You’ve read the many resume and interview tips from respected sources available for free online, and scoured online job boards and newspaper classifieds. Some other places to look for leads in your job search include:

    CareerOneStop

    Sponsored by the U.S. Department of Labor, CareerOneStop lists hundreds of thousands of jobs. It also links to employment and training programs in each state, including programs for people with disabilities, minorities, older workers, veterans, welfare recipients, and young people. For federal jobs, all open federal positions are announced to the public on usajobs.gov.

    State and county offices

    Your state’s Department of Labor may have job listings or be able to point you to local job offices that offer counseling and referrals. Local and county human resources offices provide some placement assistance, too. They can give you the names of other groups that may be helpful, such as labor unions or federally-funded vocational programs.

    College career service offices

    Whether it’s a four-year university or community college, see what help yours can offer. If you’re not a current or former student, some still may let you look at their job listings.

    Your library

    Ask if they can point you to information on writing a resume, interviewing, or compiling a list of companies and organizations to contact about job openings.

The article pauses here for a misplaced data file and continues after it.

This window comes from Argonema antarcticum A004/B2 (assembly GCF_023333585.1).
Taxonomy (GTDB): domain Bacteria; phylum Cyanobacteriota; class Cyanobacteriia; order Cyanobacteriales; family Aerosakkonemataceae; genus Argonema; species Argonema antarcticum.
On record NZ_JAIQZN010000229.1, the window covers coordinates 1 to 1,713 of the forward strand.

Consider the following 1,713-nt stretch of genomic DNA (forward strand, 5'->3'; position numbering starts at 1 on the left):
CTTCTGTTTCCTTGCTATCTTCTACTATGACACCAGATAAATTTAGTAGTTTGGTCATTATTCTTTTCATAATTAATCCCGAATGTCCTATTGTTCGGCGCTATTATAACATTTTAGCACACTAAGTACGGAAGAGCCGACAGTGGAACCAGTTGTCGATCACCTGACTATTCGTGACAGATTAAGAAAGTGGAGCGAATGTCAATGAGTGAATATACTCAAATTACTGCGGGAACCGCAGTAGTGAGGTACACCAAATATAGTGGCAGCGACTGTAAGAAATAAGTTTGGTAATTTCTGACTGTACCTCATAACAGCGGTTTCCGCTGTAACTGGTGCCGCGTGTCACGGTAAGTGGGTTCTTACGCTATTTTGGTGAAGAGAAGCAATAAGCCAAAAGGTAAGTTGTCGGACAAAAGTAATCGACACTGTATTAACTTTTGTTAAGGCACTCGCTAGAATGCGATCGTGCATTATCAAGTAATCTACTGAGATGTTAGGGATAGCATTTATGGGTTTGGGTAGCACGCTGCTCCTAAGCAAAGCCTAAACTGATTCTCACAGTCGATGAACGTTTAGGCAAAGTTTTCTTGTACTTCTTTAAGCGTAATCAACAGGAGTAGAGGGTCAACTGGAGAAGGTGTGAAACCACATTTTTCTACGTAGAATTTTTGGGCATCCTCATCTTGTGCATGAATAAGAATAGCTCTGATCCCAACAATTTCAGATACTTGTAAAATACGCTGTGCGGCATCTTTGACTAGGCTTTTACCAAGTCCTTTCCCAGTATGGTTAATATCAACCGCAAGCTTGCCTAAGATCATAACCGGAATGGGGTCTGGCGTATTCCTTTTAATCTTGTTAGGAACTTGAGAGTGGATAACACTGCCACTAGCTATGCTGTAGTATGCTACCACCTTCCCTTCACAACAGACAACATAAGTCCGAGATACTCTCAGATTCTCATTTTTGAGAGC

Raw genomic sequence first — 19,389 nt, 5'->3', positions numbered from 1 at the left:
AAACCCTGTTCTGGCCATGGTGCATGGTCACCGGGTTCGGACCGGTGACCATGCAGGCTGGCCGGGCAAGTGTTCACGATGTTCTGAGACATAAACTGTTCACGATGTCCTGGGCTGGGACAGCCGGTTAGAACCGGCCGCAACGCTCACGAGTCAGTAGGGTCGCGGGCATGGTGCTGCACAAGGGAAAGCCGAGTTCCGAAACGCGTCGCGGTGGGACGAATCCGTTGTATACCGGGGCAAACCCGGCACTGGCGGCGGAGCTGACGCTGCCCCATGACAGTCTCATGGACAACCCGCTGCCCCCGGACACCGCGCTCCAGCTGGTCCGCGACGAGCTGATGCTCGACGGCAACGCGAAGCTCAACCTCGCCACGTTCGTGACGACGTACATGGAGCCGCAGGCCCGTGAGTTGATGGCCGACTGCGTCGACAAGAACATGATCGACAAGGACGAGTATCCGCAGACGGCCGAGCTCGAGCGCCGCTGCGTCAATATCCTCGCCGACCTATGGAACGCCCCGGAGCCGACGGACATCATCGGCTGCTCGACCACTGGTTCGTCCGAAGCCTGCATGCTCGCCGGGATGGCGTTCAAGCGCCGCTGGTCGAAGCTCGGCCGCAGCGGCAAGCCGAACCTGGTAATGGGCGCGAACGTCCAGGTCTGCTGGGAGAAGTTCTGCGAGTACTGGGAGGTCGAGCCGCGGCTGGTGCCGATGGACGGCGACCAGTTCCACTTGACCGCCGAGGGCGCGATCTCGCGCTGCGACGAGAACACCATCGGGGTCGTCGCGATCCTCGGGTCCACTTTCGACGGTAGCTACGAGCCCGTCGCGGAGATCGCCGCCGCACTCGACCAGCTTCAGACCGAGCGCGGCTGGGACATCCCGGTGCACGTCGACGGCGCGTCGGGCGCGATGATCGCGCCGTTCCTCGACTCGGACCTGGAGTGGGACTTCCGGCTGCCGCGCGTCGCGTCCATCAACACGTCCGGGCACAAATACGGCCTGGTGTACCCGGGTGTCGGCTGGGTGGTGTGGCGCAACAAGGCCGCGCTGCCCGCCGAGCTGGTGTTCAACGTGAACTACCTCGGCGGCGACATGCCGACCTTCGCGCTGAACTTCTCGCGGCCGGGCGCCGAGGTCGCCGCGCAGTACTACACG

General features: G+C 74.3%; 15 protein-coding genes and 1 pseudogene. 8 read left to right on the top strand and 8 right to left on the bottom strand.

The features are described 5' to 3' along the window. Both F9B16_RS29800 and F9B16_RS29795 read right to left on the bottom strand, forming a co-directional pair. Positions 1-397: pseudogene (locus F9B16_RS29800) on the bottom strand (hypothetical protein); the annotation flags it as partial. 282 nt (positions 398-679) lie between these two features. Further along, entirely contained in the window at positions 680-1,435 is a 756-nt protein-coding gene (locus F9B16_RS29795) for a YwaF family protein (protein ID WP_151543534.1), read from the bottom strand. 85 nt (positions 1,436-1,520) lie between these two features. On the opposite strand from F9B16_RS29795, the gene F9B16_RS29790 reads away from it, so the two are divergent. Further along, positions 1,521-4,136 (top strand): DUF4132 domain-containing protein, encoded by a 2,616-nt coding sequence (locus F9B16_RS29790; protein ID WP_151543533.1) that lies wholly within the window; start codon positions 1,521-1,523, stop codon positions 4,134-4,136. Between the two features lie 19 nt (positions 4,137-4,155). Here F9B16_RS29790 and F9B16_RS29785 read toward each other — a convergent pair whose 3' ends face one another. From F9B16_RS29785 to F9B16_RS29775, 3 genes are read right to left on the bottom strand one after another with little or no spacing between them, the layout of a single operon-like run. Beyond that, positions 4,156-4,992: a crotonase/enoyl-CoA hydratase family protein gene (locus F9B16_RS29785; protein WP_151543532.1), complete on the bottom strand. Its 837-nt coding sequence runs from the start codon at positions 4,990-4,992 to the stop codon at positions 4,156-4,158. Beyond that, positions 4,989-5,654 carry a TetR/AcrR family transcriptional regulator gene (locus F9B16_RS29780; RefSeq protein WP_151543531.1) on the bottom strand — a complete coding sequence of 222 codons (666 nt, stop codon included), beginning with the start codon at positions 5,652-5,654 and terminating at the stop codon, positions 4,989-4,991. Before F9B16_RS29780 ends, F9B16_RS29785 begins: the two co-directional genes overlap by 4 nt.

Report a Job Scam

    If you’ve been targeted by a job scam, file a complaint with the FTC.

    For problems with an employment-service firm, contact the appropriate state licensing board (if these firms must be licensed in your state), your state Attorney General, and your local consumer protection agency.

    To learn about credit and background checks when you’re looking for a job, read What to Know When You Look For a Job.

    [7]






    We selected HUNTINGTON INDIANA LAST NEWS AND IMPORTANT ISSUES. Share!

    Feed Widget


    If people in the media cannot decide whether they are in the
    business of reporting news or manufacturing propaganda,
    it is all the more important that the public understand
    that difference,and choose their news sources accordingly.
    Thomas Sowell

    Newsof.org. Selected the top stories of the city of HUNTINGTON INDIANA. Political events, traffic accidents on highways, downtown events, neighborhoods and inside. Also researched local newspapers and social networks, as well as the site of City Hall. Crimes, are always subject to demand generally for information. Also the tragedies and disasters such as fires, floods, flooding, rain, hail and winds. Tags: Breaking News, HUNTINGTON INDIANA, City, Indoors, Monday, Tuesday, Wednesday, Thursday , Friday, Saturday, Sunday, Car, Crash, Elections, Beating, Accident, Crime, Police, Criminal, Police, Road, Highway Access, Elections, Party, Hail, Rain, Flood, Anniversary, Award, Month, Week End , Today, Yesterday, Female, Male, Family, Child, People.